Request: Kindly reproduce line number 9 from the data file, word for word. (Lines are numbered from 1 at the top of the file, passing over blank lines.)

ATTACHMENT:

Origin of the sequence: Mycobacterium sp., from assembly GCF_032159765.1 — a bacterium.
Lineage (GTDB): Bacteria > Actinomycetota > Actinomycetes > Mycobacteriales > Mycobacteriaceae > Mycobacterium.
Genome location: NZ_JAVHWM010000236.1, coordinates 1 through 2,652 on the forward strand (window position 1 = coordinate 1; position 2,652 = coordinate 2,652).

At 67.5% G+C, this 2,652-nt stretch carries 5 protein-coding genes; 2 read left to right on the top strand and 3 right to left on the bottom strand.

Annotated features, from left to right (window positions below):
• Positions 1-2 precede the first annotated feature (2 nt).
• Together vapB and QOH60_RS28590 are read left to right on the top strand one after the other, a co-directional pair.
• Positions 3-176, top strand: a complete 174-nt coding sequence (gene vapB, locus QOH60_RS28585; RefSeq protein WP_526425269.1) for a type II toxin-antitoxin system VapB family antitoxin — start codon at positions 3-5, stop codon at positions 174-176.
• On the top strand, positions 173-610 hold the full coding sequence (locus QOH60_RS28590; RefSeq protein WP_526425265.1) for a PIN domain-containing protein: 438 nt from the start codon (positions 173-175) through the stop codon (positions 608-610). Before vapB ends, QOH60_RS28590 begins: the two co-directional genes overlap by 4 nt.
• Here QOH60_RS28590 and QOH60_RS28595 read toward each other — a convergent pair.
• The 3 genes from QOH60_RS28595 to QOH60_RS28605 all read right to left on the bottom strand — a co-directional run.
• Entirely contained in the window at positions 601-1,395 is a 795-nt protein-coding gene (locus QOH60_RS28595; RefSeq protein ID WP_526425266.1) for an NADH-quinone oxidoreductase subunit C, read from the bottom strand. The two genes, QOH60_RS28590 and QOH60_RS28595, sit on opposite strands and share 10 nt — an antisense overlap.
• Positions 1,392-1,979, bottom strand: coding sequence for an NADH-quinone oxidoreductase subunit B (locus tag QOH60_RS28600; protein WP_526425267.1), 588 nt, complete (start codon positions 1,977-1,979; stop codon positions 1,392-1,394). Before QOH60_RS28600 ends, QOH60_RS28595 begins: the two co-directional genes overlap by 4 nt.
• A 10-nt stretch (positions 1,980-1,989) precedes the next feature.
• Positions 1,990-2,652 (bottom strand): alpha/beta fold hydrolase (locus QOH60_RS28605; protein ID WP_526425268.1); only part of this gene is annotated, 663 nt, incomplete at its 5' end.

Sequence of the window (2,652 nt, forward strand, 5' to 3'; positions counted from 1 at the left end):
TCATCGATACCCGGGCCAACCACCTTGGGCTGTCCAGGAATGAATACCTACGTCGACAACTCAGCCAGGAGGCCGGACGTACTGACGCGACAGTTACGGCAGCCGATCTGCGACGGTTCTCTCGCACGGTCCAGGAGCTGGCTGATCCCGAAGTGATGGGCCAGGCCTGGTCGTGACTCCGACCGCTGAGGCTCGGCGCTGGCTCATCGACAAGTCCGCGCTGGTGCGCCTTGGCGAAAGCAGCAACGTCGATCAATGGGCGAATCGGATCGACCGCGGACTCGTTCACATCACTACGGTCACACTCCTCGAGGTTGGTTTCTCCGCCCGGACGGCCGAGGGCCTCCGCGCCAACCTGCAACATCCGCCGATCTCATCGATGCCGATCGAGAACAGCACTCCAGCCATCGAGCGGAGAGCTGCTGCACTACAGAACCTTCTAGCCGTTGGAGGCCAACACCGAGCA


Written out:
• On the top strand, positions 173-610 hold the full coding sequence (locus QOH60_RS28590; RefSeq protein WP_526425265.1) for a PIN domain-containing protein: 438 nt from the start codon (positions 173-175) through the stop codon (positions 608-610). Before vapB ends, QOH60_RS28590 begins: the two co-directional genes overlap by 4 nt.